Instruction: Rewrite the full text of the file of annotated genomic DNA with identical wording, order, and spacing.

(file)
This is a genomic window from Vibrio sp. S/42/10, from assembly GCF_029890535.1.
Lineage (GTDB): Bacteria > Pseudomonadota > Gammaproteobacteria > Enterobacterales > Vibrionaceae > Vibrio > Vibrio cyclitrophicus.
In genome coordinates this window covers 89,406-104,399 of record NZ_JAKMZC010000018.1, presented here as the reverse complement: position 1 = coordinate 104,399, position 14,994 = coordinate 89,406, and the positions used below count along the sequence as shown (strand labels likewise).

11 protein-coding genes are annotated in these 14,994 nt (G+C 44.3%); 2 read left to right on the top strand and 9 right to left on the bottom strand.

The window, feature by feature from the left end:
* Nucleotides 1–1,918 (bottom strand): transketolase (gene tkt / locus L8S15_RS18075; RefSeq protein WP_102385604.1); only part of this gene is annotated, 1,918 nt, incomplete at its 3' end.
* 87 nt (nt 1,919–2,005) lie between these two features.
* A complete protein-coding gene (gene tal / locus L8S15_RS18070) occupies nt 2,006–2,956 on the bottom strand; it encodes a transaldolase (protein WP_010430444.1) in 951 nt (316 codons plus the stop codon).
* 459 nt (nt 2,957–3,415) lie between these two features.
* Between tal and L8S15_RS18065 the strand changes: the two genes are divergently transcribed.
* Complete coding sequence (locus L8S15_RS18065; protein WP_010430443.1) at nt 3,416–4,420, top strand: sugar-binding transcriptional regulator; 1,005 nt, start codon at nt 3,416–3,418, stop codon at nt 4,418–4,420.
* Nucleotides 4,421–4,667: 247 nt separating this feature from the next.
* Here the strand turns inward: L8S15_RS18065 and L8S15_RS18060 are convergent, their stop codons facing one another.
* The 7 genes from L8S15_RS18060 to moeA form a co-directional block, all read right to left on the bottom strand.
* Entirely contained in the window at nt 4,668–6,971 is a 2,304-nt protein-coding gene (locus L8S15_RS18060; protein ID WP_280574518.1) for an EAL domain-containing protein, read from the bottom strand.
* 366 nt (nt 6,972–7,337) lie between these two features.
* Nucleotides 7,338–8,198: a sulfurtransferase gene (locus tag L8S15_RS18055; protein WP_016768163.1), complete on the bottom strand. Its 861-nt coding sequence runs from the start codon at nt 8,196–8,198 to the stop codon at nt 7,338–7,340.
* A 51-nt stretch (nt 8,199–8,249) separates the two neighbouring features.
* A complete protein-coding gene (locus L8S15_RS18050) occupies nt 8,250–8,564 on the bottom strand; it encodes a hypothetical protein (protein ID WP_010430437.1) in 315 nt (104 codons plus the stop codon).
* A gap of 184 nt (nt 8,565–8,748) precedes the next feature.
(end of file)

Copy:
This is a genomic window from Vibrio sp. S/42/10, from assembly GCF_029890535.1.
Lineage (GTDB): Bacteria > Pseudomonadota > Gammaproteobacteria > Enterobacterales > Vibrionaceae > Vibrio > Vibrio cyclitrophicus.
In genome coordinates this window covers 89,406-104,399 of record NZ_JAKMZC010000018.1, presented here as the reverse complement: position 1 = coordinate 104,399, position 14,994 = coordinate 89,406, and the positions used below count along the sequence as shown (strand labels likewise).

11 protein-coding genes are annotated in these 14,994 nt (G+C 44.3%); 2 read left to right on the top strand and 9 right to left on the bottom strand.

The window, feature by feature from the left end:
* Nucleotides 1–1,918 (bottom strand): transketolase (gene tkt / locus L8S15_RS18075; RefSeq protein WP_102385604.1); only part of this gene is annotated, 1,918 nt, incomplete at its 3' end.
* 87 nt (nt 1,919–2,005) lie between these two features.
* A complete protein-coding gene (gene tal / locus L8S15_RS18070) occupies nt 2,006–2,956 on the bottom strand; it encodes a transaldolase (protein WP_010430444.1) in 951 nt (316 codons plus the stop codon).
* 459 nt (nt 2,957–3,415) lie between these two features.
* Between tal and L8S15_RS18065 the strand changes: the two genes are divergently transcribed.
* Complete coding sequence (locus L8S15_RS18065; protein WP_010430443.1) at nt 3,416–4,420, top strand: sugar-binding transcriptional regulator; 1,005 nt, start codon at nt 3,416–3,418, stop codon at nt 4,418–4,420.
* Nucleotides 4,421–4,667: 247 nt separating this feature from the next.
* Here the strand turns inward: L8S15_RS18065 and L8S15_RS18060 are convergent, their stop codons facing one another.
* The 7 genes from L8S15_RS18060 to moeA form a co-directional block, all read right to left on the bottom strand.
* Entirely contained in the window at nt 4,668–6,971 is a 2,304-nt protein-coding gene (locus L8S15_RS18060; protein ID WP_280574518.1) for an EAL domain-containing protein, read from the bottom strand.
* 366 nt (nt 6,972–7,337) lie between these two features.
* Nucleotides 7,338–8,198: a sulfurtransferase gene (locus tag L8S15_RS18055; protein WP_016768163.1), complete on the bottom strand. Its 861-nt coding sequence runs from the start codon at nt 8,196–8,198 to the stop codon at nt 7,338–7,340.
* A 51-nt stretch (nt 8,199–8,249) separates the two neighbouring features.
* A complete protein-coding gene (locus L8S15_RS18050) occupies nt 8,250–8,564 on the bottom strand; it encodes a hypothetical protein (protein ID WP_010430437.1) in 315 nt (104 codons plus the stop codon).
* A gap of 184 nt (nt 8,565–8,748) precedes the next feature.